Re: virus: C of V: Another Religion
Fri, 31 Jan 1997 13:55:56 -0600 (CST)

On Thu, 30 Jan 1997, Dave Pape wrote:

> At 10:16 30/01/97 PST, you wrote:
> >
> >Alternatively, axioms are the things you assert because you believe
> >them to be true but cannot prove them. For example, Euclidean
> >geometry asserts the existence and properties of parallel lines;
> >other geometries make different assertions, and one of them is a
> >better description of the planet on which we live than Euclid's.
> >
> >"Existence exists" is very tempting, but the only one of Rand's axioms
> >that I have seen demonstrated to my satisfaction is that I am aware of
> >my own existence. (That goes back at least to Descartes's "cogito
> >ergo sum.") As for "things are what they are," that may be valid, but
> >it's not terribly useful: it doesn't give us any necessary connection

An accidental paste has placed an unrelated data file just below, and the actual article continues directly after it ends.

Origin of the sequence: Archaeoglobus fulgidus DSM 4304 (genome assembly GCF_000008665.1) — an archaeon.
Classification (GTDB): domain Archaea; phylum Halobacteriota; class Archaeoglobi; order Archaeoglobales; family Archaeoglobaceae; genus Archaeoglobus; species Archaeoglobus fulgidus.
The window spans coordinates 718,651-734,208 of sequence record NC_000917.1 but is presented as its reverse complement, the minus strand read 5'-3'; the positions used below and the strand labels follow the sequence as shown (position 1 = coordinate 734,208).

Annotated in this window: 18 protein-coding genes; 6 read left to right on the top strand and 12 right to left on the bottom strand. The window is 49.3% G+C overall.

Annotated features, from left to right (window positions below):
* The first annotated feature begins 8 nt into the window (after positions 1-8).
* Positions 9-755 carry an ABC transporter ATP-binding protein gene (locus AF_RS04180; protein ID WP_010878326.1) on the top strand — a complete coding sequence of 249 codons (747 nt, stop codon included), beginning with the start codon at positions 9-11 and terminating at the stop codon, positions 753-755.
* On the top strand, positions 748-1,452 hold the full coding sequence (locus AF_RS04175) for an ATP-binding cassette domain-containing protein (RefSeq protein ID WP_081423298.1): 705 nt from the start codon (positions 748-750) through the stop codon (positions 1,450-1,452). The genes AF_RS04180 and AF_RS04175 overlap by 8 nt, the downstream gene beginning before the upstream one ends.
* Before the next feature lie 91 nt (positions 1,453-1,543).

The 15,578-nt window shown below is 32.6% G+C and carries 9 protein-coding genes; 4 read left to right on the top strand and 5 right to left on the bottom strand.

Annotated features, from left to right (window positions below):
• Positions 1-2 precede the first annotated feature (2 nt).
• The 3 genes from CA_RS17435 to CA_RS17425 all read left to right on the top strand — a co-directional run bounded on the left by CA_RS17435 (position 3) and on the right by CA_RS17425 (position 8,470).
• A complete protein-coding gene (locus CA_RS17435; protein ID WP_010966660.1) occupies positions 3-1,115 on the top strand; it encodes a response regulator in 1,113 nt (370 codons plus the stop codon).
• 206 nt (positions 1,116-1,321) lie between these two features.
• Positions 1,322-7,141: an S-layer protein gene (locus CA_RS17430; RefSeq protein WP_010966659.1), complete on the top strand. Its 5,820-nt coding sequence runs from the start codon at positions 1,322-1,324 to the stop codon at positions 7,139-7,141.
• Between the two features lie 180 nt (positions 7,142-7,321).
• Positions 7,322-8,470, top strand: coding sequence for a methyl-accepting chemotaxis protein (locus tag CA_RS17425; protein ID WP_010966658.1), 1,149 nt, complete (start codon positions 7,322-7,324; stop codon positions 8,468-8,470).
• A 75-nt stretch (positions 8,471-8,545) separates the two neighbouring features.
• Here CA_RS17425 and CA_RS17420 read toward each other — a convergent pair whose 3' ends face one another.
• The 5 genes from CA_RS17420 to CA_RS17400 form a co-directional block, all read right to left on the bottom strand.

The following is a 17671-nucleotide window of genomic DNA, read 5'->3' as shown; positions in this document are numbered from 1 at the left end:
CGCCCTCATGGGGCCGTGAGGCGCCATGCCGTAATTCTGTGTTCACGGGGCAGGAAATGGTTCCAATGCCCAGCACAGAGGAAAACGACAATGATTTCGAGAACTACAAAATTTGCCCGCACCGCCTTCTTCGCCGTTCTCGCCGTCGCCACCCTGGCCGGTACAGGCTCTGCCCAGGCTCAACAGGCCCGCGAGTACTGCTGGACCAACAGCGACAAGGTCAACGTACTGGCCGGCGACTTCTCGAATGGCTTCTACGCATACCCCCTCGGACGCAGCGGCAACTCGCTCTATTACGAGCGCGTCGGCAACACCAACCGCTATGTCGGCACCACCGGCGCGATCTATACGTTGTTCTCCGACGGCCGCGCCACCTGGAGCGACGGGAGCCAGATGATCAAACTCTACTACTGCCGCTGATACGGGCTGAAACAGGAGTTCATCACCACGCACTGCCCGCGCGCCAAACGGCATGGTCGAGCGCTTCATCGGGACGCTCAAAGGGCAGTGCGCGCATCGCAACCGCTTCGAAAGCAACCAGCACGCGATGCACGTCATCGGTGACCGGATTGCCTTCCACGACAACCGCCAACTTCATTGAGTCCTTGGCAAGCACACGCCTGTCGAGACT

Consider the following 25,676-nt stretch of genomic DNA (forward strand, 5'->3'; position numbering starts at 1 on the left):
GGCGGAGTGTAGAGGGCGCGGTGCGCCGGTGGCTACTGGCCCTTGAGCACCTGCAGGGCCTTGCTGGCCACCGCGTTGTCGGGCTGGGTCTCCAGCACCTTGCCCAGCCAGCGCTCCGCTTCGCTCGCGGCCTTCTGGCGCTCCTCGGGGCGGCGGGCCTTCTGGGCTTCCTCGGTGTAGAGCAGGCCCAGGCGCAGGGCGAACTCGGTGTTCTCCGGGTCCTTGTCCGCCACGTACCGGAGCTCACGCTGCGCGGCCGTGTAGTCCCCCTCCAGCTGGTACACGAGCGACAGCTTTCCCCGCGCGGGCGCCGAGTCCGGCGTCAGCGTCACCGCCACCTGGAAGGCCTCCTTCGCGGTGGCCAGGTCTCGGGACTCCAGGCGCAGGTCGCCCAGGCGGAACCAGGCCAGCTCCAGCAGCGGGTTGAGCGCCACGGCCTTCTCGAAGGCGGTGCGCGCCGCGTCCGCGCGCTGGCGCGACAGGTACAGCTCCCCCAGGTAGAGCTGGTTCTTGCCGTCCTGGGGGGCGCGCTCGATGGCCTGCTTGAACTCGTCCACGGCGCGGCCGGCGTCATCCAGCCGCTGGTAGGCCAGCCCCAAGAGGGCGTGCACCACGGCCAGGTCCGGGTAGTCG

> >between what is and what we perceive, or say anything about the ways
> >in which things change.
> >
> >Vicki
> >


> I think that the triviality (in a way) of these axioms is an indictment of
> logic as a venerated system of thought. I think that cognitive association
> (which includes insight) play a massive role in getting us through our
> lives, and that applies to professional scientists and mathematicians as
> well as industrialists and artists.

Most people don't venerate logic as a system of thought [in any mode,
real or sarcastic].

Who uses pure logic, i.e. content-free thought at work? I know *I* don't.

/ Towards the conversion of data into information....
/ Kenneth Boyd